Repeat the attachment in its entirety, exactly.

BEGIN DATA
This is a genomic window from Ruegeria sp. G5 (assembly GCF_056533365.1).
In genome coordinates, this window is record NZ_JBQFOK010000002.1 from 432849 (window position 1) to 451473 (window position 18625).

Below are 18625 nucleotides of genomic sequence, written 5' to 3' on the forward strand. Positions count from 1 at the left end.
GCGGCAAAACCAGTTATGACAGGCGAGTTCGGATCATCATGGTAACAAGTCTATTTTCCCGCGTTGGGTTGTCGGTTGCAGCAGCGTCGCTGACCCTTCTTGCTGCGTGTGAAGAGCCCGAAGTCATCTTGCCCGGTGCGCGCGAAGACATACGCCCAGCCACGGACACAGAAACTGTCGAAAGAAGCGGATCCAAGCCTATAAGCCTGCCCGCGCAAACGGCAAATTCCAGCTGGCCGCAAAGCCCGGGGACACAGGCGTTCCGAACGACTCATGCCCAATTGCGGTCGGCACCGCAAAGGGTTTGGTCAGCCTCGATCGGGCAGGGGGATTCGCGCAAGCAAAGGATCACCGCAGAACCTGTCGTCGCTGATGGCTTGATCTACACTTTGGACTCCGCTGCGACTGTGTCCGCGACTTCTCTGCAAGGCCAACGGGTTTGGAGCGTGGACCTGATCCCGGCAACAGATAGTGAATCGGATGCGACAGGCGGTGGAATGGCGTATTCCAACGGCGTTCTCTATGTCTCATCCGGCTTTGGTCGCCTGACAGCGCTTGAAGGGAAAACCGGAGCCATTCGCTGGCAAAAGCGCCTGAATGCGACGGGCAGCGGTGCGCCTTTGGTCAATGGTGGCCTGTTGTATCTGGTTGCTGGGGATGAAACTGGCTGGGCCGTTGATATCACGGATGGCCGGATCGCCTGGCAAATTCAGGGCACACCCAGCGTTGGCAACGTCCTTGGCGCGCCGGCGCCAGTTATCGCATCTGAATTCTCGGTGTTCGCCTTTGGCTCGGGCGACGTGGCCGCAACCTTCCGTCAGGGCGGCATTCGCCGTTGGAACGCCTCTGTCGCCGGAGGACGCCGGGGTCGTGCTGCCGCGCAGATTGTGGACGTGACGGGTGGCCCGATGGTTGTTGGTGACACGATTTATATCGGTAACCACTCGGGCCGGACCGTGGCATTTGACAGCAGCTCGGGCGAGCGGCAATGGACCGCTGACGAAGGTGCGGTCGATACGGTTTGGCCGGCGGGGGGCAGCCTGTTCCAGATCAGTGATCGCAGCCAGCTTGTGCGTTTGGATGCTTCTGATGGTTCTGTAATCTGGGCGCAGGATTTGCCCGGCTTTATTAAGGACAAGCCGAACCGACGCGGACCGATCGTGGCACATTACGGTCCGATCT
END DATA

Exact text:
This is a genomic window from Ruegeria sp. G5 (assembly GCF_056533365.1).
In genome coordinates, this window is record NZ_JBQFOK010000002.1 from 432849 (window position 1) to 451473 (window position 18625).

Below are 18625 nucleotides of genomic sequence, written 5' to 3' on the forward strand. Positions count from 1 at the left end.
GCGGCAAAACCAGTTATGACAGGCGAGTTCGGATCATCATGGTAACAAGTCTATTTTCCCGCGTTGGGTTGTCGGTTGCAGCAGCGTCGCTGACCCTTCTTGCTGCGTGTGAAGAGCCCGAAGTCATCTTGCCCGGTGCGCGCGAAGACATACGCCCAGCCACGGACACAGAAACTGTCGAAAGAAGCGGATCCAAGCCTATAAGCCTGCCCGCGCAAACGGCAAATTCCAGCTGGCCGCAAAGCCCGGGGACACAGGCGTTCCGAACGACTCATGCCCAATTGCGGTCGGCACCGCAAAGGGTTTGGTCAGCCTCGATCGGGCAGGGGGATTCGCGCAAGCAAAGGATCACCGCAGAACCTGTCGTCGCTGATGGCTTGATCTACACTTTGGACTCCGCTGCGACTGTGTCCGCGACTTCTCTGCAAGGCCAACGGGTTTGGAGCGTGGACCTGATCCCGGCAACAGATAGTGAATCGGATGCGACAGGCGGTGGAATGGCGTATTCCAACGGCGTTCTCTATGTCTCATCCGGCTTTGGTCGCCTGACAGCGCTTGAAGGGAAAACCGGAGCCATTCGCTGGCAAAAGCGCCTGAATGCGACGGGCAGCGGTGCGCCTTTGGTCAATGGTGGCCTGTTGTATCTGGTTGCTGGGGATGAAACTGGCTGGGCCGTTGATATCACGGATGGCCGGATCGCCTGGCAAATTCAGGGCACACCCAGCGTTGGCAACGTCCTTGGCGCGCCGGCGCCAGTTATCGCATCTGAATTCTCGGTGTTCGCCTTTGGCTCGGGCGACGTGGCCGCAACCTTCCGTCAGGGCGGCATTCGCCGTTGGAACGCCTCTGTCGCCGGAGGACGCCGGGGTCGTGCTGCCGCGCAGATTGTGGACGTGACGGGTGGCCCGATGGTTGTTGGTGACACGATTTATATCGGTAACCACTCGGGCCGGACCGTGGCATTTGACAGCAGCTCGGGCGAGCGGCAATGGACCGCTGACGAAGGTGCGGTCGATACGGTTTGGCCGGCGGGGGGCAGCCTGTTCCAGATCAGTGATCGCAGCCAGCTTGTGCGTTTGGATGCTTCTGATGGTTCTGTAATCTGGGCGCAGGATTTGCCCGGCTTTATTAAGGACAAGCCGAACCGACGCGGACCGATCGTGGCACATTACGGTCCGATCT